Originally written for About.com by Corey Silverberg, December 1, 2009
Most doctors receive little or no training on how to talk about sex with patients who have heart disease or have survived a heart attack. Their training in human sexuality is often very basic, covering anatomy, disease, and dysfunction. It is rare for them to have learned much about sexual pleasure or the psychological and interpersonal experience and importance of sex. As a result, a lot of doctors won’t initiate conversations about sex with patients and do their best to avoid being asked questions about sex. This is particularly problematic when it comes to heart disease, a condition where one of the biggest obstacles to sex is getting accurate information.
It’s also frustrating because if you or someone you’re having sex with has heart disease or has had a heart attack, the doctor who is treating the condition is the best person to help you figure out when and how you can begin to bring sex back into your relationship. If the doctor isn’t bringing it up, you may have to make the first move. Here are some tips on how to start a conversation with your doctor about sex and heart disease, and some questions you may want to ask.
When Do I Ask? If sexuality is important to you, in some ways it’s a good idea to let your doctor know from the outset. If you’ve been diagnosed with heart disease and/or are having scheduled surgery, you may want to let your doctor know you have questions and concerns about how your sexuality may be impacted. They may not be able to give you concrete answers, but it puts sex on the table for later, when your condition may be better understood.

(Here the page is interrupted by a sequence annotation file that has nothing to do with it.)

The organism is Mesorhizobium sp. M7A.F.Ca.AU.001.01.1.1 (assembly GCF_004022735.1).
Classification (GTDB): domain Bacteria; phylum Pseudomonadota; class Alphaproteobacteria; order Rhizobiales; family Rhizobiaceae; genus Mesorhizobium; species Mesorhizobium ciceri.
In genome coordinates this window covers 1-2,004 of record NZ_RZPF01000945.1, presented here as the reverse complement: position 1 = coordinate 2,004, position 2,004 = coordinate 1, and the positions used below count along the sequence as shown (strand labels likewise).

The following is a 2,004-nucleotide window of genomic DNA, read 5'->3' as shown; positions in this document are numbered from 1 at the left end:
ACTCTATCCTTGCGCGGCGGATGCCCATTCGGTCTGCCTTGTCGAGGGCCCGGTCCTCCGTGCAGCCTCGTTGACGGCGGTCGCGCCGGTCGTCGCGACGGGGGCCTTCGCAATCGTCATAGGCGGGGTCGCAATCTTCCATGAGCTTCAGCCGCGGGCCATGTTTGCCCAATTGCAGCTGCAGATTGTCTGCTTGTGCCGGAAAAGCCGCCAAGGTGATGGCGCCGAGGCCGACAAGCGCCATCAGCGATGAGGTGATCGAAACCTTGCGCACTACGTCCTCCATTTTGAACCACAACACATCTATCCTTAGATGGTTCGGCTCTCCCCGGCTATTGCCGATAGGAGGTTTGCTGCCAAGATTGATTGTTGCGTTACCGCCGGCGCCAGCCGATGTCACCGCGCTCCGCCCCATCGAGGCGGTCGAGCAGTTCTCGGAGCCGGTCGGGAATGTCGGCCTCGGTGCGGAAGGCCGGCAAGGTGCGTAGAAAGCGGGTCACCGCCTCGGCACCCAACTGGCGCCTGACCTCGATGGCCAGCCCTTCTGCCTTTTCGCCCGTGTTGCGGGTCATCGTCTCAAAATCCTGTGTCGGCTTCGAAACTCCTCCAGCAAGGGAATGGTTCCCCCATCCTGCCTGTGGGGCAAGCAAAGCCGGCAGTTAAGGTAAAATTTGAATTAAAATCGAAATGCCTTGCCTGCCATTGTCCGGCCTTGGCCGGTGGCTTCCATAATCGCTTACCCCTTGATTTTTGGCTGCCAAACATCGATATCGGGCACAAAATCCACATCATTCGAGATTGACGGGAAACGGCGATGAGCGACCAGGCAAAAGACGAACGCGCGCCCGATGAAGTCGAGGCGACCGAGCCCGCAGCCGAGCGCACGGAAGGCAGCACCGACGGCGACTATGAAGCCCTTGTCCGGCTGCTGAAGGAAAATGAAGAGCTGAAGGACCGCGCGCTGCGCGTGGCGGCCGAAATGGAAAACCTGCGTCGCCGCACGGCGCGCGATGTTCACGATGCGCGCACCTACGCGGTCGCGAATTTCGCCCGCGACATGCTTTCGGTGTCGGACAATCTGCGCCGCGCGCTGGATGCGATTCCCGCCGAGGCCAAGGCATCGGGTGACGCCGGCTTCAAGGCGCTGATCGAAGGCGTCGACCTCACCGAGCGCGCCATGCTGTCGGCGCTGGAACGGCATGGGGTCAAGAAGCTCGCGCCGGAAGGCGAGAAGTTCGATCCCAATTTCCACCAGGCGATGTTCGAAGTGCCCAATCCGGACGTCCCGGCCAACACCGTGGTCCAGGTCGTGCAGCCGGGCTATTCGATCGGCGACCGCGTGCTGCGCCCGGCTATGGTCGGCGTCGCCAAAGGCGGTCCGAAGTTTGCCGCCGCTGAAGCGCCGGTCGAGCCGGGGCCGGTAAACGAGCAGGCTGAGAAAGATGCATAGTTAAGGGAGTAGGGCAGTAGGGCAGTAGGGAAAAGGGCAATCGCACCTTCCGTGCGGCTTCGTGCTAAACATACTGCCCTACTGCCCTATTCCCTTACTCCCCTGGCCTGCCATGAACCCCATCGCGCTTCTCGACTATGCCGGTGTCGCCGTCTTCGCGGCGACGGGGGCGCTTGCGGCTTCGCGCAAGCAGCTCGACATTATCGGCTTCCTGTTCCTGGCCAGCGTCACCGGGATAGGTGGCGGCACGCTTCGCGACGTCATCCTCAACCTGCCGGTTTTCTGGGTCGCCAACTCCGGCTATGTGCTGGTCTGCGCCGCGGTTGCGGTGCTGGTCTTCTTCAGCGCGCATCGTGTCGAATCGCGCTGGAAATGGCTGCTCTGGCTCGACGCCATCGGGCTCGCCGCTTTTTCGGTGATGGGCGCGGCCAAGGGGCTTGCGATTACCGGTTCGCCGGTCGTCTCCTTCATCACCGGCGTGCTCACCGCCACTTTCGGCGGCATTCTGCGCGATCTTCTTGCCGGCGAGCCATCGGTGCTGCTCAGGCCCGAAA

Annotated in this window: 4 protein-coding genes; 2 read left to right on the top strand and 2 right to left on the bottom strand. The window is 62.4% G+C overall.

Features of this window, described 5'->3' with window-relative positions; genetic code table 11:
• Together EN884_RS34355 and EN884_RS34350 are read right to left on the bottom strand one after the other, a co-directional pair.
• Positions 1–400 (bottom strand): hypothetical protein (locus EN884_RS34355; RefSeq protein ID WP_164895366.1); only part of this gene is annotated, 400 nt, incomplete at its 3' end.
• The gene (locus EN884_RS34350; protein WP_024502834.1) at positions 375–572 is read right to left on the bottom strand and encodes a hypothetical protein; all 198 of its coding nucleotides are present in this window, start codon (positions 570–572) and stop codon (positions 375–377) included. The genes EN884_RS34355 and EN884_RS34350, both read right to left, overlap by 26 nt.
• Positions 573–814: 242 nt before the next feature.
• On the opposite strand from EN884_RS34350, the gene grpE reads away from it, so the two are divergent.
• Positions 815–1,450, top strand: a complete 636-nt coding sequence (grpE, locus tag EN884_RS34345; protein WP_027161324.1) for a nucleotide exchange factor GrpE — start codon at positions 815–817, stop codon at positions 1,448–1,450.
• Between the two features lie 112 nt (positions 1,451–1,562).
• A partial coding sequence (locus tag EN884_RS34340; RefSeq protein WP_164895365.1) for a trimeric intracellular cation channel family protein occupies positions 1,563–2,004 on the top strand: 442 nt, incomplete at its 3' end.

Timing is important in getting your sex questions heard and answered. Try not to leave the sex questions to the end of your appointment as you have one hand on the doorknob. This increases the chance that the sex conversation will be “left for next time” and then not raised again.
Who Do I Ask? Not all health care professionals receive the same training in human sexuality, and different kinds of doctors will have different boundaries when it comes to talking about sex. If you have questions specifically about your body, your medical condition, and functional issues of sex, your family doctor, internist or cardiologist is an appropriate person to ask (even if they wish they weren’t).
If your questions are more about your partner, your sexual relationship, or how you feel about your condition, talking to a psychiatrist, psychologist, or social worker, or psychotherapist is probably a better bet. If your sexual problems predate your heart condition you may also want to consider talking to a sex therapist. They may or may not know a lot about heart disease (some sex therapists have medical training, many don’t), but they specialize in sex and so won’t have any discomfort with the topic.
Prepare Some Questions. If you’re uncomfortable raising the issue of sex it can help to prepare some questions in advance. You may want to do some reading in advance. A good resource is the book Answering Your Questions About Heart Disease & Sex. Written by a cardiologist, Dr. Eduardo Chapunoff, it offers a medical overview of what is known about sex and heart disease and speaks at length to the relationship between patient and doctor. Below are a just a few of the many questions Dr. Chapunoff offers in his book as conversation starters:
- When can I start having sex again?
- Are there certain kinds of sexual activities (e.g. intercourse, oral sex, sensual touch and massage, anal sex, etc…) that I need to avoid, or that I can start doing first?
- Are certain sexual positions better than others to reduce the risk of pain or strain to my heart?
- What should I do if I feel pain or get short of breath during sex? How do I know when I need to call you, or go to an ER?
- Are any of the drugs I’m on going to impact my sexual function or feelings?
- Is it safe for me to take drugs like Viagra, Cialis, or Levitra?
- Are there specific things I should tell a partner about my condition and having sex?
You aren’t going to be able to change who your doctor is, and if they are fundamentally uncomfortable with sex you may need to get answers elsewhere. But at a minimum, your doctor should be able to offer a referral. It’s your right to get honest and direct answers to these questions, and it’s your physician’s professional responsibility to address these issues in a respectful way.